Recently, however, to judge by the traffic on MadoffSurvivors, some investors through feeder funds, who claim -- perhaps rightly (probably rightly?) -- to be the large majority of people who lost money, are beginning to rebel against the focus (as I and others see it) mainly on direct investors, with associated lack of focus on feeder fund investors.  There are feeder fund investors who seem no longer to accept the argument that the group must focus on what its leaders regard as more doable - - e.g., getting rid of Picard’s unjustifiable definition of net equity, and raising the SIPC recovery to $1.6 million, all for direct investors, instead of trying to get SIPC recovery for indirect investors who invested through feeder funds. 

            Now, it may be that certain numbers will make it insuperably difficult to have the definition of “customer” changed to include investors through feeder funds.  (I shall discuss these numbers below.)  But if this is true, it should reinforce in people’s minds, especially people who were feeder fund investors, the vast importance of seeking other forms of restitution, especially restitution through taxes. The IRS’ recently announced “safe harbor” provisions for theft deduction exclude feeder fund investors because they are not so-called “qualified investors.”  This is an outrage.  As adequate as the IRS’ recent revenue ruling and procedure may be for some people (especially the very wealthy who will obtain deductions worth scores of millions or more), it is vastly inadequate for others, and people should work on getting them changed to include feeder fund investors.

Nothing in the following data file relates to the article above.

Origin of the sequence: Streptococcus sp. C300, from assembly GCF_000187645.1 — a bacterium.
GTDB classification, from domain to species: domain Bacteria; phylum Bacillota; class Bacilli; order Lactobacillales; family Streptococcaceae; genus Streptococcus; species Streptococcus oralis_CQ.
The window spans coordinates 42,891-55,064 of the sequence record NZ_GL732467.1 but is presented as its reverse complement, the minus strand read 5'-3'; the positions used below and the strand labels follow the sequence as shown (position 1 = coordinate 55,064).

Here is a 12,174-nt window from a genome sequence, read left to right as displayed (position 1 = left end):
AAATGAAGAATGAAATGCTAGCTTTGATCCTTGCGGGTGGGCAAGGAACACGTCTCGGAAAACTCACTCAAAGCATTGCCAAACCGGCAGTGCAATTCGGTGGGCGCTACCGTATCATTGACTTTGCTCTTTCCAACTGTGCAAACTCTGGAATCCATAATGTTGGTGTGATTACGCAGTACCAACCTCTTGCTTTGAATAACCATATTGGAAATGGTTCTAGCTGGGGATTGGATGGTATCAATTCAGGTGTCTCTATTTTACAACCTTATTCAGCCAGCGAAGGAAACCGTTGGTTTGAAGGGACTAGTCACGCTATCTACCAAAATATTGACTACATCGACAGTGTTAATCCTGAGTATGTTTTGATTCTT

People should also get behind the efforts of Steve Breitstone to obtain a change in the tax law that would allow persons to get refunds of taxes paid on phantom income going back to 1995 or 1992 (when the SEC assured people -- wrongly -- that the deal was on the up and up, that there was no fraud, no Ponzi scheme).  A combination of making theft deductions available to feeder fund investors who paid taxes, plus tax refunds for all defrauded investors going back to 1995 or 1992, would go far towards providing adequate though not full restitution for many who for years paid the IRS taxes to which it had no right and which resulted from a scam that the IRS itself seems to have furthered in 2004 by approving of Madoff as a non-bank custodian for IRAs in violation of the IRS’ own regulations. 

            Of course, though people should focus on getting legislative corrections of the IRS’ inadequate recent tax guidance and on obtaining legislation allowing refunds, this won’t help those who did not pay taxes:  charities, IRAs, pension plans, etc.  To help them, something else is needed:  either recovery through SIPC, which would leave many of them vastly short of adequate restitution for the governmental derelictions committed by the SEC and, apparently, the IRS too, or recovery through a plan that I think better than anything currently in focus.  The plan in mind would cover all investors of any type, would enable them to obtain roughly the same annual income as before though they would have to wait several years to recover principal, and would cost the government less money for many years than anything else that people currently have in mind.